@James Ainsworth I will speak about my personal case here (which is probably "unique" to my company).
We implemented Hornbill following ITIL best practices & recommended processes. As such, for some incidents or service requests (because Changes are not visible via the service portal) more than 1 person could be involved. When such situation happens, there are no "sensitive data". Just an issue to fix ASAP.
I totally understand you standpoint and agree with it. But in our case, it would just not happen as we (service desk analysts) control the connections and all our customers are internal people (no external customers) therefore even in the event of a mistake, it would not be a major problem.
In our case, the published problem mechanism works well but because we stick to ITIL, problems are only logged once the same incident happened at least twice. And this rarely happens (after 18 months of Hornbill we only have 13 problems logged). A typical scenario is:
--- EMAIL RECEIVED / REQUEST LOGGED ---
A customer / user logs a ticket because a particular service is not working properly, via email (80% of the time)
That customer copies a few of his colleagues who also have the same problem
We fix the issue and use the service portal to publish updates and let them know how we are progressing
Customer / user confirms the fix by clicking "It's working"
--- END OF REQUEST ---
During the resolution of the incident, all parties (customer + connections) would like to be kept up to date with the progress considering it is impacting their daily job. If we had to create a problem on top of the already existing incident, this would generate:
Great confusion for users - which ticket should I look at? Why do I have 2 tickets for the same problem?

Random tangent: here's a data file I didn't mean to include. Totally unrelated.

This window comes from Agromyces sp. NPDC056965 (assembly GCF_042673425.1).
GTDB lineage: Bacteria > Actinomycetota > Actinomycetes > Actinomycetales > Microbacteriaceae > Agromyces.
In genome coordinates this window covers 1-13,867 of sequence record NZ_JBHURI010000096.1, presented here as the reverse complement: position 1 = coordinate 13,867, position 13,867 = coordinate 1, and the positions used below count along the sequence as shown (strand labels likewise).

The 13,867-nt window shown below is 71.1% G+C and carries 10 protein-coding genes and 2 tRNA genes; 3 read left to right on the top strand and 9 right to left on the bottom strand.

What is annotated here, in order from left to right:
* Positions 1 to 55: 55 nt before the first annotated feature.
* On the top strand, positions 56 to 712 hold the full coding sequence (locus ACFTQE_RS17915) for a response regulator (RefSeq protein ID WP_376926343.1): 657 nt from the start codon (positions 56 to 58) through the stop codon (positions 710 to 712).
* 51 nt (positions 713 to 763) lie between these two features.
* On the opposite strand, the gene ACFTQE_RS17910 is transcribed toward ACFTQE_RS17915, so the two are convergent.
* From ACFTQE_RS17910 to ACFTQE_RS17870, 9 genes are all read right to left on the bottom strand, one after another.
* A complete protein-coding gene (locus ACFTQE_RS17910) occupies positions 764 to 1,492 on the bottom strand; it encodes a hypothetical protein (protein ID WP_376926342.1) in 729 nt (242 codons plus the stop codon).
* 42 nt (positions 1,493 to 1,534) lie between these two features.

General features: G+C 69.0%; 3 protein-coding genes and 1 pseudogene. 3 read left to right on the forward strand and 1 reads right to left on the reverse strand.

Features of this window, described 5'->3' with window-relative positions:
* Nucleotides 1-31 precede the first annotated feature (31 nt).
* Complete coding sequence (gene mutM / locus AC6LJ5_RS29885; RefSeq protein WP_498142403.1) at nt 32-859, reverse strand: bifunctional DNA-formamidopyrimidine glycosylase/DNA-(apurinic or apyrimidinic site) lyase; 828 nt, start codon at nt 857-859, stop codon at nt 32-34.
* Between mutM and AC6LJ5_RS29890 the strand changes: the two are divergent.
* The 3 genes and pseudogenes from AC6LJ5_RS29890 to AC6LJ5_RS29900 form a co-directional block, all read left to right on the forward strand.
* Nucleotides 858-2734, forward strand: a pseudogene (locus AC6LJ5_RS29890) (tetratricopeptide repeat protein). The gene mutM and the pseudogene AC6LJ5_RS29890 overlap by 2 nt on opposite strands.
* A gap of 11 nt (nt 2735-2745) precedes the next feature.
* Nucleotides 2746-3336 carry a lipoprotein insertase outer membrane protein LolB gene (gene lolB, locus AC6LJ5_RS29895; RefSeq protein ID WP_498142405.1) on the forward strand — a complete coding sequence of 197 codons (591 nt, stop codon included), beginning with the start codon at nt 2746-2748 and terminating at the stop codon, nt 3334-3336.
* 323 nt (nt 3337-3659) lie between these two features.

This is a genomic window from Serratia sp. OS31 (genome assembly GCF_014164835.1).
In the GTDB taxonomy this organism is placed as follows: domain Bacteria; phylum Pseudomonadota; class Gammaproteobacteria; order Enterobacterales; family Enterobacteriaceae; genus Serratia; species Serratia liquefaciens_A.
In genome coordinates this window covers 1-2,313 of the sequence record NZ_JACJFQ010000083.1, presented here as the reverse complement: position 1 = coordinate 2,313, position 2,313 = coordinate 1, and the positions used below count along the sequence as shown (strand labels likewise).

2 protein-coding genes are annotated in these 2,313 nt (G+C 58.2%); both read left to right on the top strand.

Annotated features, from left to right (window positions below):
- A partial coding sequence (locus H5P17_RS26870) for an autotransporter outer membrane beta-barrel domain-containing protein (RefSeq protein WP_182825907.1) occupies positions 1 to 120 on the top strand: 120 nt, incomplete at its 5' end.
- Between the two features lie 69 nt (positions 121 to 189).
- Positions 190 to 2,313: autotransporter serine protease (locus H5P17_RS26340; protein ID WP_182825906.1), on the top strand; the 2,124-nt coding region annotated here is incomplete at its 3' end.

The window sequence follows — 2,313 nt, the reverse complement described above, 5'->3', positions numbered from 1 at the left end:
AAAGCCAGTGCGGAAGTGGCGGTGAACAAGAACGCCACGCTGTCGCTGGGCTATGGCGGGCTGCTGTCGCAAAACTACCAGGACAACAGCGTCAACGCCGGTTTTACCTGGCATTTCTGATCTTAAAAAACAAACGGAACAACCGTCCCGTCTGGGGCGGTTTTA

Great confusion for analysts - which request should I update / work on?
Not fully respecting ITIL (unless 2 or more customers log requests for the exact same issue => quite rare in our case | they rely on emails CC-ing people)
Extra admin work for IT staff
Reporting / Data analysis would be trickier as we would need to remove "duplicates" manually.
In my opinion, the real disconnect at the moment is as follow:
We are trying very hard to NOT work so much with emails but get people to log onto the service portal and follow the progress from there (and provide updates & feedback, read FAQs & bulletins, etc.)
Connections cannot see the request via the portal
Customer has no way of sharing the request except via screenshots or "print" functionality of the browser (NOT the built in functionality available in Service Desk - wiki)
Customer does not receive a nicely formatted email when we post an update on the timeline
Connections are not notified they are added to a request
We therefore only have 1 option to update the users (incl. connections) about our progress: e-mail
Again, this is our personal situation and I very well understand it is specific to us. But at least you now have, I hope, a clearer picture of our challenges If not, we can always have a chat over the phone.
In terms of technical solutions, why not had a few options for the customer on the request's screen such as:
When connections are added, the customer has a choice to make all posts with visibility "customer" to "customer + connections" [that could be translated to "me only" & "public"]. The customer would then have the choice to make the whole timeline public or remain "private" (via a modal with simple / clear description of the process and its risks)
Customer, when posting an update would then have a choice of visibility (like we do in Service Desk): "me only" or "public"
Connections could post updates but they would be "public" by default
Basically, why not move the decision from the Service Desk staff to the customer? But still allow connections to be added and view the request?
And why not offer your customers (like myself) the choice via a setting to "allow connections to see requests their associated with" (giving the service desk full control) and another setting "allow customer to select visibility of posts" adding an extra layer, more granular, where the customer is in control?
If you use facebook messenger (and probably other social media tools) when you add a new person to an existing conversation you get a warning saying that this new person will see all previous updates... That's my inspiration for this idea.
Sorry about the long post, I just hope it gives you more context, understanding and ideas on how to progress this topic.